I think it’s wonderful that you’re interested in the Rosary, but just remember, don’t pray it just because your grandmother loved it. I’m sure that it will help you grow closer to Jesus and Mary and help you on your journey. God bless you!
PS - if you’re interested in having the Rosary on CD, you can get it free from www.CatholiCity.com. (The CD also has the chaplet of Divine Mercy (my favorite! see my signature for a link to information if you want it) and several other prayers. I use it so I’m “hands-free” while praying in the car.
Pope Paul VI said that the faithful should feel free about the Rosary ((i.e., not feel obligated to pray it only a certain way). So by all means, once you have learned the basics, feel free to change it in your own private prayers!
During Advent you may like to pray the Joyful Mysteries more; during Lent, the Sorrowful Mysteries. And at other times of the year you may wish to “mix & match” various Mysteries.
Bottom line is, unless you have taken some sort of official vow to pray it a certain way (as some religious orders do), you are free to pray it in any way you like!
I think, traditionally, the only parts you ‘have’ to say is the Our Fathers, Hail Mary’s, and Glory Be’s. I sometimes say the prayer to St. Michael instead of the Oh My Jesus, for example. If you wanted to add a prayer to the rosary, the places to do it are between decades (after one Glory Be and before the next Our Father), before the Rosary, after the Creed, or after the whole Rosary is said. That’s what was taught to me at least.
Some people add different things to the Hail Mary to emphasize the Mysteries, but I dont’ particularly like changing the Hail Mary. For example, they’ll say, for the first Joyful, “Hail Mary, Full of Grace, the Lord is with thee, blessed art thou amongst women, and blessed is the fruit of thy womb, Jesus (announced by St. Gabriel to be in your womb). Holy Mary…”
The mysteries are emphasized differently during the different liturgical times. Sundays in Lent are reserved for the Sorrowful. Sundays in Advent, the Joyful. I don’t pay attention to which mysteries are for which day, I just pray whichever I feel like, but I make a definite effert to pray the Sorrowful more in Lent, and the Joyful in Advent.
Rawb, thank you for taking time to answer with your own personal experience. It is very, very helpful to me as a beginner. I am delighted to find so many are so devoted to praying the rosary…I’m excited to join all of you!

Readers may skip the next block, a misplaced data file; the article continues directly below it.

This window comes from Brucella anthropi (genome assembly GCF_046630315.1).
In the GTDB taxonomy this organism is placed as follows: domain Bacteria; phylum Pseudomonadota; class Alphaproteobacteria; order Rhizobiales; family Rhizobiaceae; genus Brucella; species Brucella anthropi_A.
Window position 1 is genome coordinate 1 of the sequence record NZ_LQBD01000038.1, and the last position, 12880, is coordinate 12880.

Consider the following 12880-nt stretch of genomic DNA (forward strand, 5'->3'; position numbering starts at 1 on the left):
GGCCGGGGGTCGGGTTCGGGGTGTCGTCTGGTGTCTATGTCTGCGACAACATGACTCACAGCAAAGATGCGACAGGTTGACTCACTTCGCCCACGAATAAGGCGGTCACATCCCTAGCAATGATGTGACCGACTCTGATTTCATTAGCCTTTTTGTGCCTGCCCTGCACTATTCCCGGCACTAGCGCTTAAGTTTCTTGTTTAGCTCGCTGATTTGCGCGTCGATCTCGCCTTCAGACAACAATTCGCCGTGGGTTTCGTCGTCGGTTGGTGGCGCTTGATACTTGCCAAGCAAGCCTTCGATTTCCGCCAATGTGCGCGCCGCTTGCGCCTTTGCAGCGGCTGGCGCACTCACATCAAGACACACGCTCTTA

Welcome to the club! I’ve been praying the rosary almost daily for a few years now, and mine is still clumsy, distracted, etc., but I can’t help but believe that the Lord is pleased with our desire to pray.
Although for some ways of praying the Rosary, these aren’t even mandatory in the traditional decades structure. Consider, for instance, the Rosary of the 7 Sorrows of Mary. There are at least two ways I’ve heard of for saying that one, and neither includes decades. One is to say 7 Hail Mary’s between each Sorrow (each of which includes 10 Bible verses) and another is to say one Hail Mary after each verse or two or three verses, coming out to the same number of Hail Mary’s. As there are 7 Sorrows and 7 Hail Mary’s for each, it comes out to 49 Hail Mary’s (unless there are more at the beginning and end- I think this may well be true. I’ve only said this Rosary once).
Well, whatever appeals to you :). I add words within the Hail Mary’s at times, and I always add something at the end of each Hail Mary. After saying, “pray for us sinners, now and at the hour of our death,” I often go on to make specific prayer requests about what I would like her to pray with me for (not excluding anything else she wants to pray). I also pray the Hail Mary’s very slowly, a lot of the time, line by line, pausing, meditating and sometimes praying over (or repeating) each line. This makes it take a long time to pray the Rosary, but it gives a TON more depth to me than did my first recitation of a decade.
I recited the first decade pretty quickly the first time I ever recited the Rosary, and the words swiftly began to fly by me without my paying full attention to them. Then I started adding prayers at the end of each Hail Mary and going really slowly through each Hail Mary, and they blossomed for me. They have become a wonderful blessing, through that.
Also, I sometimes add (or repeat) personal words within the Hail Mary’s. It makes the experience richer for me. For instance, if I’m saying a decade, I might say:
Hail Mary, Full of Grace . . . Full of Grace . . . Full of Grace, the Lord is with thee. Blessed art thou among women, and blessed is the fruit of thy womb, Jesus, my Great King, my God, who was sacrificed for me. Holy Mary, Mother of God, pray for us sinners, now and at the hour of our death. Pray for me that I might be fully united to the Sacred Heart of Jesus through your Immaculate Heart. Pray that I might be consumed in love and in the graces that stream from you through Christ our Lord, and that I might become those graces to everyone around me. Amen.
Often in the ending part of the Hail Mary, I’ll focus specifically on the topic of meditation. I’ll usually pray for unity with the Sacred Heart of Jesus, and often for unity with it through the Immaculate Heart of Mary.
It really makes the Rosary richer to me, to do it that way. Though I know it’s astoundingly rich to loads of people who do it without any additions :). This is just what works very beautifully for me :).
I’m pretty much the same in that. I haven’t yet been Catholic long enough to pray them with emphasis on liturgical seasons, but I pray them pretty much in whatever order I want, except that I try to pray the Sorrowful on Fridays.